Some say it takes a thief to catch a thief. Humberto Aguilar helped drug cartels recycle their cash through bank accounts worldwide in the 1980s. Today the convicted money launderer lectures compliance professionals about money laundering methods old and new.
Humberto Aguilar, a chummy, 60-year old Cuban with a walrus moustache that gives him a Latin American flair, was in his late 20s when he got into the money laundering business.
Fresh out of law school in Florida, he started his career as a criminal defense attorney, which he enjoyed tremendously and which meant most of his clients were criminals. Most of the criminals were drug dealers.
One particular client approached him with “a problem.” He took Aguilar to a mini-warehouse and showed him five storage units filled with boxes. “Turns out, the boxes were full of money. We were looking at literally tons of money,” recalls Aguilar.
His client asked him: “What am I going to do with it?”
The question was not quite as puzzling as it first appeared because “how many houses or cars can you buy [with] cash?” Aguilar asks.
He did not have any major experience that qualified him as a money launderer. With a major in history from the University of Florida and a law degree, but no financial background to speak of, Aguilar possessed one quality that, paradoxically, proved both helpful and his undoing.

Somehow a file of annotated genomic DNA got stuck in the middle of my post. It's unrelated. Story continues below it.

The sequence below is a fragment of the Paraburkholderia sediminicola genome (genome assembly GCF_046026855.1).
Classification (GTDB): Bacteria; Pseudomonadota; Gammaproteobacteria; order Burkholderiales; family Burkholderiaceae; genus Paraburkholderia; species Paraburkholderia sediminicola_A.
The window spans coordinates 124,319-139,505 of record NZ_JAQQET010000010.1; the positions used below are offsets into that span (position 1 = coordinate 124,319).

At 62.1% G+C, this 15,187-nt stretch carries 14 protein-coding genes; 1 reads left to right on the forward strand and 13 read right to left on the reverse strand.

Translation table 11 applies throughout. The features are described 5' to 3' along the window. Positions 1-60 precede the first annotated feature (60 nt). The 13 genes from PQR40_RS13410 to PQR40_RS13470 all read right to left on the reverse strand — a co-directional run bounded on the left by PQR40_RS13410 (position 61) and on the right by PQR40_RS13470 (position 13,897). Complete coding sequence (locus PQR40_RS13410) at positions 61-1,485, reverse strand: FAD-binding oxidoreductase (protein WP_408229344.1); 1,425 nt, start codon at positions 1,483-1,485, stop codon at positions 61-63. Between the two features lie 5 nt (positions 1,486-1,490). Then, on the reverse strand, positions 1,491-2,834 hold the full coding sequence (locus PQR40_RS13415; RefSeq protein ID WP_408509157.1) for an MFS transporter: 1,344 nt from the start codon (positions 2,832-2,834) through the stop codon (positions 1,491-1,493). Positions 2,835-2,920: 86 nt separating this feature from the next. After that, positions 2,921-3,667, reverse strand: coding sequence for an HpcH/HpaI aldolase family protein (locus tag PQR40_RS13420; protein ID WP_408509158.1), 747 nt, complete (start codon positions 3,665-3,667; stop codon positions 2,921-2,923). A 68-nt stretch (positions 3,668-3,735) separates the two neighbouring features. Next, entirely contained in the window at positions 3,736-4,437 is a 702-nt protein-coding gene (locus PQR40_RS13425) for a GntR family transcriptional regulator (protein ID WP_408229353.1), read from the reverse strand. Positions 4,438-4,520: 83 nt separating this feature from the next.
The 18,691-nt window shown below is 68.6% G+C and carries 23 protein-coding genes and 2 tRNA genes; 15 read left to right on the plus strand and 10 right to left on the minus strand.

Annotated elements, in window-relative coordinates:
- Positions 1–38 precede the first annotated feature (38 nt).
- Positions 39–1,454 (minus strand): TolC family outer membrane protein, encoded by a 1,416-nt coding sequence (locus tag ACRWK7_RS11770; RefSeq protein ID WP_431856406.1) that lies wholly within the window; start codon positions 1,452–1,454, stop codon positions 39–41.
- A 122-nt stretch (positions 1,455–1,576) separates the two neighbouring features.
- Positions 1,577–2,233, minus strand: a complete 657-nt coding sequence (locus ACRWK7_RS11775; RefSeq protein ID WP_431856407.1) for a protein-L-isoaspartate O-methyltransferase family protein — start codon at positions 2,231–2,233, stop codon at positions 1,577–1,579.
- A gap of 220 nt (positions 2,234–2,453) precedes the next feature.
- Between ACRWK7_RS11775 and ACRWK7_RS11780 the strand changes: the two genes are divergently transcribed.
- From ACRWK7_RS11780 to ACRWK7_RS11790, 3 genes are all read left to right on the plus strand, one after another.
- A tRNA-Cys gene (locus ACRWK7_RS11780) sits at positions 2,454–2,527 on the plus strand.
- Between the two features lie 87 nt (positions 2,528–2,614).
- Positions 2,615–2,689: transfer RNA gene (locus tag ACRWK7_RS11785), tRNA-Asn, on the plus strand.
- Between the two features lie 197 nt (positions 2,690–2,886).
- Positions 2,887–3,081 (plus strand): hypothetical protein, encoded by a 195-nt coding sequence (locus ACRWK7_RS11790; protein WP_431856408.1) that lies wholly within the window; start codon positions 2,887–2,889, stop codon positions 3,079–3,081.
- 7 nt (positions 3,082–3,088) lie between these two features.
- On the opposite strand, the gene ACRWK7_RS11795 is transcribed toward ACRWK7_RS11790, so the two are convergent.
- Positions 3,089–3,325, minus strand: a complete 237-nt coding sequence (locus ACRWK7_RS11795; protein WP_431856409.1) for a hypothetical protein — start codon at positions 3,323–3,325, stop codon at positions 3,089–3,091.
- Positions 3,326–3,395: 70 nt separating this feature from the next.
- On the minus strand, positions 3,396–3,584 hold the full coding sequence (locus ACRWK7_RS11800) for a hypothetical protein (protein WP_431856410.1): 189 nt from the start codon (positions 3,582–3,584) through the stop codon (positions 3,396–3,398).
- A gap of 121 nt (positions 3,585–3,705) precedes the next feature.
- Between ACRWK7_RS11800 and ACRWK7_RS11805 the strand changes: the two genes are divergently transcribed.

“I am what you call in Spanish ‘descarado,’” he says, a mixture of brazen, insolent and shameless. “I can do anything in the world,” he beams with a touch of sarcasm, his arms open wide.
Lacking any idea of how to transfer bulk cash, he had to make up the process. However, he could avail himself of a certain infrastructure, such as drug boats, thanks to his clientele. After the drugs arrived in the U.S., the cash was typically stored on the same boats, in hidden compartments, to be shipped abroad.
The problem was where to ship it and how to get it into the banking system?
Aguilar first traveled to Panama and made contact with bankers, claiming that as a lawyer he was representing clients in Miami who wanted to invest in Panama. He was welcomed with open arms.
The general principle was simple. “A banker will never turn money away. If you go to a banker and say, ‘I have got a million dollars,’ he will go home and think, ‘What can I do?’”